In the past years I have been looking for my “core”. With my broad range of interests, it has always been hard to make choices, because making a choice sort of implies ignoring parts of my personality. In our society, specialization is encouraged, and people want to be able to pinpoint the category in which you belong. As I have a Masters degree in Classical Singing and a Bachelors degree in Computer Science (and apart from that am also interested and skilled as a photographer, a knitter/spinner, a language lover, a painter, a cook, and more), this has been quite impossible.

… or is it?

How can someone be both an artist and a skilled logician? Is one of these “fake”, or, better said, not my real forte? I have been looking for answers in different places. One of the first things I discovered was that I’m an HSP. This high sensitivity level helps me in my art and in social connections, but it also has a downside. It means I am prone to empathizing too much (taking on other people’s feelings), and that I cannot bear certain noises, busy sights, smells, and that I sometimes lose track of my own feelings.

After finding out about this HSP stuff, I finally felt that I was in a certain way normal, that the things that made me different had a name, and that I was not alone in this. Reading more about HSP, I found out about the connection with introversion, which is quite strong. I am not able to stay in busy surroundings for extended periods of time because of my strong introversion. I need a lot of alone time and time off to replenish my energy.

I also read about being a multipotentialite. That resonated with me. Multipotentialites are people who can do anything, as long as it has their interest. I recognized myself in their descriptions and stories (on the Puttytribe), and tried to find my own way of being and combining a lot of things at the same time. However, I did not succeed, because I could not connect the things I love to do and am good at into one big kind of overarching theme. To be able to do that, I feel that I would have to let go of certain ideals, especially the one that I don’t want to do things just for the money, but mostly because I think they are great and important. This is really hard for me to let go of, and I despise being in a situation where I’m just doing something because I need to pay the rent, not because it is something useful, nice, or valuable. Especially when I’m betraying my passion to do that.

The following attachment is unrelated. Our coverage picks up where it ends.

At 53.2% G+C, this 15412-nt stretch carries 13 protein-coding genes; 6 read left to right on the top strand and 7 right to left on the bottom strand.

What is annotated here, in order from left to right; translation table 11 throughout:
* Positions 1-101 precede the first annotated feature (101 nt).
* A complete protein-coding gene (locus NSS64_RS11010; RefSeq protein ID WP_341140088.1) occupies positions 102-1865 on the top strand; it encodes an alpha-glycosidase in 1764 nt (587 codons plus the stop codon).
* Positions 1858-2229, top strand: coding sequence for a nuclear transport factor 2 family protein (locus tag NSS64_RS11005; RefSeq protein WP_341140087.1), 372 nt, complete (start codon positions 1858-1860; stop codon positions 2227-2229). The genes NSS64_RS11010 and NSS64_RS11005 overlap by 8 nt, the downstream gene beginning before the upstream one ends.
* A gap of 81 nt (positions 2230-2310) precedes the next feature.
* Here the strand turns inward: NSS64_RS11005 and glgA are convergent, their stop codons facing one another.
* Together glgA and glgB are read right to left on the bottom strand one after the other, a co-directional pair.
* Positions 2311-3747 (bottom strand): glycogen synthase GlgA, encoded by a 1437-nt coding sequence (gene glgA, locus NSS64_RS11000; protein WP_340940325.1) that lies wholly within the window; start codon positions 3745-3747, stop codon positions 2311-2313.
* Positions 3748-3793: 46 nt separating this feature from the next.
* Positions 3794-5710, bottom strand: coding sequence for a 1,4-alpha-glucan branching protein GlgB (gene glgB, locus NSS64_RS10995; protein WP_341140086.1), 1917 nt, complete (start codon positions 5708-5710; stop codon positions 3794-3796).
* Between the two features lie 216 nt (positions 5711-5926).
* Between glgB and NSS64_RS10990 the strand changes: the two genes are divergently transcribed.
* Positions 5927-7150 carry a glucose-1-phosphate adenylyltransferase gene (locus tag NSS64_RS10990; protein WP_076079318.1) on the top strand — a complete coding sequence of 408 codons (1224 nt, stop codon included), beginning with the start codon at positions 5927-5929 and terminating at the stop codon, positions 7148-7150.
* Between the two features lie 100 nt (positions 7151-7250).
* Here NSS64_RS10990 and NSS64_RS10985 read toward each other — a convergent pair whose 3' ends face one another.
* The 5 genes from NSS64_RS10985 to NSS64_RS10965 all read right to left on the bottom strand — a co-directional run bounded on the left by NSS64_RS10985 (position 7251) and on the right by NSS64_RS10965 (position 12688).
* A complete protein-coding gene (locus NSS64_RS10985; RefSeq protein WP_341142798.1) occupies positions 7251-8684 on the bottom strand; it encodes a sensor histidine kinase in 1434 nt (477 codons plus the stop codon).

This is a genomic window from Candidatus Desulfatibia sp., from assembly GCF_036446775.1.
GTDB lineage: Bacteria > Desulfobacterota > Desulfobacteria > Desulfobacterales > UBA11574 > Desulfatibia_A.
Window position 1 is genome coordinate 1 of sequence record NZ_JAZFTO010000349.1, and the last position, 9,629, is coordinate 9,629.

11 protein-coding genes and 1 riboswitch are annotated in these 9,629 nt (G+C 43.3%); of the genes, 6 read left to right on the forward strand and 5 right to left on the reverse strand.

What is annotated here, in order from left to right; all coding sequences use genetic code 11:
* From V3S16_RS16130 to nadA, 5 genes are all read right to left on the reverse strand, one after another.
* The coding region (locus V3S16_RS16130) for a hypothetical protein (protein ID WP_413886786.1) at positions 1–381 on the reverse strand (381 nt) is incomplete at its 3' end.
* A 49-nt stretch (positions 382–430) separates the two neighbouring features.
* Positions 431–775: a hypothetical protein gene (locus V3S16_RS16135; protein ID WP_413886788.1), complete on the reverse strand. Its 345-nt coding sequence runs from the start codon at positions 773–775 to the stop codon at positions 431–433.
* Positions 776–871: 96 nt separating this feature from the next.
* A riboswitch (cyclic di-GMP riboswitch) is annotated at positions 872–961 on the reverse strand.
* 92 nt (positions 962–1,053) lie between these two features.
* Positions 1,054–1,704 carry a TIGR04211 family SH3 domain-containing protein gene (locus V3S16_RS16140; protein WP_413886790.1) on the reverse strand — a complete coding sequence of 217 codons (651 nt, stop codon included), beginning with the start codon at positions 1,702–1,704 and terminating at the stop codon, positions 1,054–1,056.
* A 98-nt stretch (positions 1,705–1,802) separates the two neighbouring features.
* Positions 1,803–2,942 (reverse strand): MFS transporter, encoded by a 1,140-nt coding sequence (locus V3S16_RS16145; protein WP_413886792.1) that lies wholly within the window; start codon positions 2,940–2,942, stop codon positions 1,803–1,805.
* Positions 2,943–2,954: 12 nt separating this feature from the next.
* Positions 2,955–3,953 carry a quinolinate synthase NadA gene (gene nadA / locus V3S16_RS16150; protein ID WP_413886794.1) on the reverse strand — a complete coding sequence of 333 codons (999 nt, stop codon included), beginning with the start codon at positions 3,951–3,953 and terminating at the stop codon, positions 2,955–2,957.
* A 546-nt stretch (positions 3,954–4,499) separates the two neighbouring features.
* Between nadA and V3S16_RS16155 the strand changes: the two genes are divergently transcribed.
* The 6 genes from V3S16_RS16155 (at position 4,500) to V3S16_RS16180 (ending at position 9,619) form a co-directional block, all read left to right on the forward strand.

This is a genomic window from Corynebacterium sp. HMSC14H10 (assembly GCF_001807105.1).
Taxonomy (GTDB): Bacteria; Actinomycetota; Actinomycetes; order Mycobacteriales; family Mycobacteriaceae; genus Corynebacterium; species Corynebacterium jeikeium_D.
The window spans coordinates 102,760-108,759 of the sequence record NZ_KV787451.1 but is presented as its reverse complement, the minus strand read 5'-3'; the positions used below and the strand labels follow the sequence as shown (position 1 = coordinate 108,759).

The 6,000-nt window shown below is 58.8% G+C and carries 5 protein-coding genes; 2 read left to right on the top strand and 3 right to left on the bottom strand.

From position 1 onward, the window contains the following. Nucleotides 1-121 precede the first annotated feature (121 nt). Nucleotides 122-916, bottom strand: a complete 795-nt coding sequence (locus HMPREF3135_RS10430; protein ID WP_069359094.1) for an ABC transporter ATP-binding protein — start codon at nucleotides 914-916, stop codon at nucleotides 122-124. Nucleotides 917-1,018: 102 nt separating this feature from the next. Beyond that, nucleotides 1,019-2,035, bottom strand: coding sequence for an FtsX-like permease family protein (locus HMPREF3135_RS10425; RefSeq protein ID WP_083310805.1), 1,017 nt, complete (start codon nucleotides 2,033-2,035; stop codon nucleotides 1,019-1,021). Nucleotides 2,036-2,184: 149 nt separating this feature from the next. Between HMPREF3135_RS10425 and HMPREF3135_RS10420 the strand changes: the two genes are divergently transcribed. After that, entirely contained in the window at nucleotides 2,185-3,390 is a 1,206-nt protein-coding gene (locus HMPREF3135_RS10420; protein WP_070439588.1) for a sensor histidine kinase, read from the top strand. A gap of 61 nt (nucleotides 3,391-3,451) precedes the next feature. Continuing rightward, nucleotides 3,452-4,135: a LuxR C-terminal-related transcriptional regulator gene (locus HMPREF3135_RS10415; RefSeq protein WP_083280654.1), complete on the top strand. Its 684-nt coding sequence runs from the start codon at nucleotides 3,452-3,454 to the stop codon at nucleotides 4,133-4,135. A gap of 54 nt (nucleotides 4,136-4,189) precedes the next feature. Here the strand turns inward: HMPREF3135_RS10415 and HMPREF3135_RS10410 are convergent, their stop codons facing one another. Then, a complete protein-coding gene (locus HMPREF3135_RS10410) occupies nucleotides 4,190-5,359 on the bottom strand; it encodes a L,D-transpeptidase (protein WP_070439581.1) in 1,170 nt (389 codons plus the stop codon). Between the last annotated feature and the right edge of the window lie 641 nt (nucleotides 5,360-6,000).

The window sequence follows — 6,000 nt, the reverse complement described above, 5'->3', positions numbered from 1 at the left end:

At some point I did the MBTI test. The result was INTJ, however, the “T” did not have a very strong, convincing value. At first I thought that I might be an INTJ indeed, as part of the description fit me very well. I am someone who usually uses logic to make her decisions. I was a programmer, a great job for an INTJ. I liked order and clarity.

The IN part of the score was quite convincing, and made a lot of sense. Especially the “N”. I was amazed that my way of processing stuff had a name. I did realize before knowing about these personality types that I think differently from most of the people I have met, especially during my Computer Science studies. I knew that, whenever an important decision needed to be made, I would just sort of feed the information to my brain and not actively think about it after that. Just sort of touching it gently and moving it around a bit, like a roast in the overn. Then, after a while, sometimes days, the answer would pop up and just be there.

I realized that this way of thinking does not work that well with programming. When I code, I have to neatly follow the steps to arrive at the desired outcome. I’m quite okay with doing that, but it does put reins on my brain, so to speak. I have to kind of force it to keep following the path, instead of jumping around in its own way, associating other information, checking the big picture, being free in how to process information.